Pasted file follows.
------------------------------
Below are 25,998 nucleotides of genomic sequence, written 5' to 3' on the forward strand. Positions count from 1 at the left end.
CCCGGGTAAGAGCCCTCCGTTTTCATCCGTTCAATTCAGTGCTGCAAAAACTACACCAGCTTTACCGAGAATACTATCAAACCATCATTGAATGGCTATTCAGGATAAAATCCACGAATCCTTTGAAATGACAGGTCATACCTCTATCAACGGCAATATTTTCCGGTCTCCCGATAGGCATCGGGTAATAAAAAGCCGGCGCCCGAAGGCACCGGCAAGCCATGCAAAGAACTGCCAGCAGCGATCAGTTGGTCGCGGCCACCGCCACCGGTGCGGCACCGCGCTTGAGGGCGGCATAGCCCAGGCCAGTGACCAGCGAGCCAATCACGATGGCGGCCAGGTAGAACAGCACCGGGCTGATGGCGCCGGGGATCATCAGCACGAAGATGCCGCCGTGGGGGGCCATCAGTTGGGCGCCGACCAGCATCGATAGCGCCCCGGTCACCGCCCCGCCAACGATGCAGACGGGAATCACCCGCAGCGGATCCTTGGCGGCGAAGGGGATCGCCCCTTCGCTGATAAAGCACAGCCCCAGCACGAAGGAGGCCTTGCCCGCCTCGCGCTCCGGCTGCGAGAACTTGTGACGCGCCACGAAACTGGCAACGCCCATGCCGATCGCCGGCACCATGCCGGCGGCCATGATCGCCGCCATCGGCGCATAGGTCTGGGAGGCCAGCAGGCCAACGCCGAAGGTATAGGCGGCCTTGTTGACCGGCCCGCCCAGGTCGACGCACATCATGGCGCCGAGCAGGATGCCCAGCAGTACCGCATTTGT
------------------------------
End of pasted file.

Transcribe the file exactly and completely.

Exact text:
Below are 25,998 nucleotides of genomic sequence, written 5' to 3' on the forward strand. Positions count from 1 at the left end.
CCCGGGTAAGAGCCCTCCGTTTTCATCCGTTCAATTCAGTGCTGCAAAAACTACACCAGCTTTACCGAGAATACTATCAAACCATCATTGAATGGCTATTCAGGATAAAATCCACGAATCCTTTGAAATGACAGGTCATACCTCTATCAACGGCAATATTTTCCGGTCTCCCGATAGGCATCGGGTAATAAAAAGCCGGCGCCCGAAGGCACCGGCAAGCCATGCAAAGAACTGCCAGCAGCGATCAGTTGGTCGCGGCCACCGCCACCGGTGCGGCACCGCGCTTGAGGGCGGCATAGCCCAGGCCAGTGACCAGCGAGCCAATCACGATGGCGGCCAGGTAGAACAGCACCGGGCTGATGGCGCCGGGGATCATCAGCACGAAGATGCCGCCGTGGGGGGCCATCAGTTGGGCGCCGACCAGCATCGATAGCGCCCCGGTCACCGCCCCGCCAACGATGCAGACGGGAATCACCCGCAGCGGATCCTTGGCGGCGAAGGGGATCGCCCCTTCGCTGATAAAGCACAGCCCCAGCACGAAGGAGGCCTTGCCCGCCTCGCGCTCCGGCTGCGAGAACTTGTGACGCGCCACGAAACTGGCAACGCCCATGCCGATCGCCGGCACCATGCCGGCGGCCATGATCGCCGCCATCGGCGCATAGGTCTGGGAGGCCAGCAGGCCAACGCCGAAGGTATAGGCGGCCTTGTTGACCGGCCCGCCCAGGTCGACGCACATCATGGCGCCGAGCAGGATGCCCAGCAGTACCGCATTTGT